What Is Scope Creep?

Project management is an extremely important aspect of every work. And it is concerned with many elements such as delivering a project on time, managing a team, allocating tasks to particular people on the team, and many others. There are also many things in project management which are omitted, often because Project Managers are not aware of them.

One of those issues which pays a huge role in project, or product, development, is scope creep. But what exactly is scope creep and why is it so important? Let’s begin from providing the right definition (as characterized by dictionary.com:

  • Scope: extent or range of view, outlook, application, operation, effectiveness, etc.”
  • Creep: a gradual or inconspicuous increase, advance, change, or development”
  • Scope creep: in general, these are all the small changes which evolve around the project and eventually result in a different outcome than was intended in the beginning. 

Thus, scope creep in project management may cause frustration and disappointment. This is because the project’s financial value is not met, money is wasted, and the team is no longer motivated. This is a serious problem which needs to be taken care of. But before you do that, it’s important to get to the core of it.

Why Does Scope Creep Happen?

scope-creep

The question of why scope creep happens is crucial to the proper understanding of the entire process, often dangerous for project’s implementation, it carries.

One of the main issues is the fact that some people don’t want to be involved in the project. This causes the cause and effect relationship. The project team has to take certain decisions. These decisions result in small changes and implementations. Since there is nobody to take care of the project’s plan and change control protocol, certain people in the team take things into their own hands. Consequently, the delivered version of the project or product is different than the one which was planned.

Sometimes the result may be positive but sometimes it may be a complete failure of the entire project.

To get a detailed insight into how it all works, you can also read PMI case study to closely analyze the problems connected with scope creep.

The Main Reasons Behind Scope Creep

There several main reasons behind the scope creep. Here are some of the most common which contribute to the failure of the project:

  • Sponsor’s view. Sponsors very often have the vision of their project in their head which is not necessarily relevant to the reality. They expect the team to deliver a product which may be complicated and hard to create. Also, the time that is set by sponsors may not be proportionate to the time and work needed for the project to be finished.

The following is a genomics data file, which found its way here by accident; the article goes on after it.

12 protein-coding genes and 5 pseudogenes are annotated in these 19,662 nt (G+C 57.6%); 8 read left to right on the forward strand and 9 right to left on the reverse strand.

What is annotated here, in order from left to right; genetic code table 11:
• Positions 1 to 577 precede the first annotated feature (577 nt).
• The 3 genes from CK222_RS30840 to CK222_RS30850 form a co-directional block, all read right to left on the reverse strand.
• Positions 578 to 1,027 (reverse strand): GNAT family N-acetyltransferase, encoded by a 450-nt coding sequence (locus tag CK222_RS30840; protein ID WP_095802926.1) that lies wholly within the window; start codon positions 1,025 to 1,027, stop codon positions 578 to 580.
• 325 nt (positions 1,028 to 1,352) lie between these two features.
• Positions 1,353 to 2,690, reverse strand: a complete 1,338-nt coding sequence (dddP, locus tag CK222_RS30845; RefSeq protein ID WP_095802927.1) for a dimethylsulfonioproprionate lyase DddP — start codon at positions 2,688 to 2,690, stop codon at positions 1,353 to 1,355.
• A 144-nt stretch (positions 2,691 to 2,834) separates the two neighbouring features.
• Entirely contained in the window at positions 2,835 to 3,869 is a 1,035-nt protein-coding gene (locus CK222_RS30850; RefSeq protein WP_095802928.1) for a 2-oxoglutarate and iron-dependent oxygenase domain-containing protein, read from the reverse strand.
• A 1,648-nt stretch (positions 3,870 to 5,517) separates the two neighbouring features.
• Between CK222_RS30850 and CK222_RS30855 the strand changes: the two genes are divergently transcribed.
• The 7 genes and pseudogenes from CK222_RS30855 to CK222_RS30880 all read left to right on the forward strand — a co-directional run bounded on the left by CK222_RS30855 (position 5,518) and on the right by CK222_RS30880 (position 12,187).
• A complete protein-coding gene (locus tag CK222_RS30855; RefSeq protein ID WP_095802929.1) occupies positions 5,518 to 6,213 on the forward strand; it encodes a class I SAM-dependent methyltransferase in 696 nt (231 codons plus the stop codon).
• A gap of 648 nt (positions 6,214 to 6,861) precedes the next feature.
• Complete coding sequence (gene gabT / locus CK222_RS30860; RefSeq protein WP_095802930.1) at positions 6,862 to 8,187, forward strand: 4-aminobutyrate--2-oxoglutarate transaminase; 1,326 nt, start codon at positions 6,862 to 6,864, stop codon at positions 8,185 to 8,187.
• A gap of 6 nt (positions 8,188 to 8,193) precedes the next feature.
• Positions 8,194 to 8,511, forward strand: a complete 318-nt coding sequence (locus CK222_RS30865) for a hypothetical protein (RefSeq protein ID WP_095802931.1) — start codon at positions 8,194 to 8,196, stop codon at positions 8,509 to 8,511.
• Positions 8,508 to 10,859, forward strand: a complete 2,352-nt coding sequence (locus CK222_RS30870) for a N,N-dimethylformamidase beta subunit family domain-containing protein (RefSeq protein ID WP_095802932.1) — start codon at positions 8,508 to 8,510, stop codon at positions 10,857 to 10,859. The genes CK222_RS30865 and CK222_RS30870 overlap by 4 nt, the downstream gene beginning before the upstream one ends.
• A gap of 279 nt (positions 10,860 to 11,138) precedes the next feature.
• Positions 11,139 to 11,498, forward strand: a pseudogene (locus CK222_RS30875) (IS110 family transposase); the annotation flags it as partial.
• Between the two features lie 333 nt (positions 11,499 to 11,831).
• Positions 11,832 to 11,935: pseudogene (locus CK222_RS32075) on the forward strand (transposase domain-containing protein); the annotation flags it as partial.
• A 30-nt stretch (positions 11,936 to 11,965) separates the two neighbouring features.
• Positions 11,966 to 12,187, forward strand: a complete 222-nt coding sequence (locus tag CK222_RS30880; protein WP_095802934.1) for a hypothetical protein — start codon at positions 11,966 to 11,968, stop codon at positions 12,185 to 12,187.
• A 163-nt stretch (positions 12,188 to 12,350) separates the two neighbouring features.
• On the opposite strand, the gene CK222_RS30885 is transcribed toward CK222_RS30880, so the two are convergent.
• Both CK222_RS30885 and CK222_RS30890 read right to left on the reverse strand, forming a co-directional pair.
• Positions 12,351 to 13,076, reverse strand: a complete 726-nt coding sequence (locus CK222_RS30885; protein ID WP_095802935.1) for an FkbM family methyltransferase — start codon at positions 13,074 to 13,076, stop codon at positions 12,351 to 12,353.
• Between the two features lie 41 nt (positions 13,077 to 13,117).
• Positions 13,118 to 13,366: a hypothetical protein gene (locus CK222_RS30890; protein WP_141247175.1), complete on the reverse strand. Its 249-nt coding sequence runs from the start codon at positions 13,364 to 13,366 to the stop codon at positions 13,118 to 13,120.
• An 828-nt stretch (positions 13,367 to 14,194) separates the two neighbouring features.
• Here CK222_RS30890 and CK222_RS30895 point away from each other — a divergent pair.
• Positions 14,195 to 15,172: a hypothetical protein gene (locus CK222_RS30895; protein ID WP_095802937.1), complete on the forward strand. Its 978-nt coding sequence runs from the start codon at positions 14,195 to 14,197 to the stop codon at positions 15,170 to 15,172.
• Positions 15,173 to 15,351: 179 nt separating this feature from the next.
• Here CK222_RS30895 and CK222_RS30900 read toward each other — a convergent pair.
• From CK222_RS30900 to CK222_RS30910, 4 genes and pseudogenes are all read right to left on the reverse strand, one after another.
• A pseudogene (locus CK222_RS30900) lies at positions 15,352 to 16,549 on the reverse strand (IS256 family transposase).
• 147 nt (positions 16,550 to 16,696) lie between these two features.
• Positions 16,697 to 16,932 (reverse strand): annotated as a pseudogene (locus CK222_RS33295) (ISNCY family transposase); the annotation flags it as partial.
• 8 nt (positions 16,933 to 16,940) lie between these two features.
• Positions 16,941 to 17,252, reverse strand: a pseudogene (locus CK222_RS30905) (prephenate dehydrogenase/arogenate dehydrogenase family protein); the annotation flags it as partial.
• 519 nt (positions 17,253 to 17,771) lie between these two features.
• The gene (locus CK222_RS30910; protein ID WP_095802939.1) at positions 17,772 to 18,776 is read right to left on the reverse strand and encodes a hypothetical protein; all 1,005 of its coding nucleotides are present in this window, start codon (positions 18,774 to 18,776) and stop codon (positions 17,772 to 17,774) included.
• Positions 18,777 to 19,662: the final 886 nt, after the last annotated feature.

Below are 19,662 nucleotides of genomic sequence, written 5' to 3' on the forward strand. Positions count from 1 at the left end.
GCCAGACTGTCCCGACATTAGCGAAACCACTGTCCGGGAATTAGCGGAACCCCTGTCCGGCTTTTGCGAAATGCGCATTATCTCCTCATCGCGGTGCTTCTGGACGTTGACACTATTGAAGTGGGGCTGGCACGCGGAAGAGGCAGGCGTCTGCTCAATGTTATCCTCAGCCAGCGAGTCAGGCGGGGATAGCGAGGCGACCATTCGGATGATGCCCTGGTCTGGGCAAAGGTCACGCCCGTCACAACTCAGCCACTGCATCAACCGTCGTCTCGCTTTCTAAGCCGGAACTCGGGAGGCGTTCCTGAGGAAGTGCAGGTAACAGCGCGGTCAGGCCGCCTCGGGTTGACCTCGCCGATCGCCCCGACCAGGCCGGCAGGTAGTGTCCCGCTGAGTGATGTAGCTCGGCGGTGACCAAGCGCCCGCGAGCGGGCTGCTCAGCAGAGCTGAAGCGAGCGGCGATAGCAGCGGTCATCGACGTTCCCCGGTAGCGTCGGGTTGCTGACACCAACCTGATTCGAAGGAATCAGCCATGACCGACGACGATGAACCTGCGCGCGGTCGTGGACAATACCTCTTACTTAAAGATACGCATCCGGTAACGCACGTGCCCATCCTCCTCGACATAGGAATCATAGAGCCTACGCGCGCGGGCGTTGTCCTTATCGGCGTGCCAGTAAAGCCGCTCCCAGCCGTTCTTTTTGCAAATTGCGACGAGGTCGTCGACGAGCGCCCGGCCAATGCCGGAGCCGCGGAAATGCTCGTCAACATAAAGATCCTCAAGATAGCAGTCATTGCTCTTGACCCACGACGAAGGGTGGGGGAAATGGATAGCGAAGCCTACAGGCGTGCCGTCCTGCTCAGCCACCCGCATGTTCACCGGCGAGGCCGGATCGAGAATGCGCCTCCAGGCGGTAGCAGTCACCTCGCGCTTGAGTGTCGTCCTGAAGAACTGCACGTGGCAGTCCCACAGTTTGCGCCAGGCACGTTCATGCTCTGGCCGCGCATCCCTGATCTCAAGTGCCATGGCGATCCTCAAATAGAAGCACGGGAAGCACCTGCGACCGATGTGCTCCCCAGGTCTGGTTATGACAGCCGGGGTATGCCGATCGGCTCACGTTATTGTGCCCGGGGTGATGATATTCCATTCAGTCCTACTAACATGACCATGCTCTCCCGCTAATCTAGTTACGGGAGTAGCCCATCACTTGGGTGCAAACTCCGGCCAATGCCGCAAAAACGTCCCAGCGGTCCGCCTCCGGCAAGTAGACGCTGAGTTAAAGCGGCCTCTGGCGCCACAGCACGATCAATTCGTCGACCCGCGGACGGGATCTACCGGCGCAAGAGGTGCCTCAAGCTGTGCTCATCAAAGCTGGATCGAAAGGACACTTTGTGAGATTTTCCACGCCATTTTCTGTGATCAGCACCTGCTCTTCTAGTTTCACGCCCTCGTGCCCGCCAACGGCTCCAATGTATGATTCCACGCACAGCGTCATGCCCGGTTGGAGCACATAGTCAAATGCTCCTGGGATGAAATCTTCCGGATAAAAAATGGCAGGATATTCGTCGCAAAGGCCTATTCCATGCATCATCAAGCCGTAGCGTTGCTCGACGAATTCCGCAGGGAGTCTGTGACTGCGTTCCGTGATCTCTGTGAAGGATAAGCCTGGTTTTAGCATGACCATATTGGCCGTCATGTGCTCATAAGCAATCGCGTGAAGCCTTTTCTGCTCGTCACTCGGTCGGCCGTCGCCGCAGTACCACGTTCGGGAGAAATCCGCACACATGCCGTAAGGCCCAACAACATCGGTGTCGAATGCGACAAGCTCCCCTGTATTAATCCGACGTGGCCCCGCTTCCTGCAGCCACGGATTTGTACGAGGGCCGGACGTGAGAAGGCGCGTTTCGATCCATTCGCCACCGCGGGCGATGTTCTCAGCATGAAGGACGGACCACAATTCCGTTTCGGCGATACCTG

• Project’s scope. When the project isn’t broken into small pieces, scope creep is enormous. People don’t have clear goals set, communication between team and sponsors or stakeholders is poor, and there are little details on what should be done.
  • Lack of sponsorship/stakeholder involvement. Project can’t be good if sponsors or stakeholders stay away from it. They should always take part in it in order to bring clear vision into it but also to stay updated on the progress.
  • Duration of project. When the project takes too much time to be completed, it is more likely to get more changes and alterations. Which is not always good.
  • Underestimating project’s complexity. Sponsors/stakeholders or the team may assume that the project is going to be easy. It may turn out that it’s not and that’s where problems start. People don’t think about possible risks and complications.
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Conclusion

keep_calm_and_avoid_scope_creep

Source: https://www.keepcalmandposters.com

Once you know what is causing the problems behind the scope creep, you should be able to avoid it in your own projects. If you want your work to be delivered victoriously, you should take into consideration all the abovementioned aspects. Of course, you shouldn’t avoid any changes and positive risks at all since they may be good to your project. However, it is important to manage the negative risks and possibilities to be successful.

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Kate Kurzawska

Author Kate Kurzawska

Marketing Assistant at TimeCamp. Freelance translator, proofreader, copywriter & content writer, software researcher.

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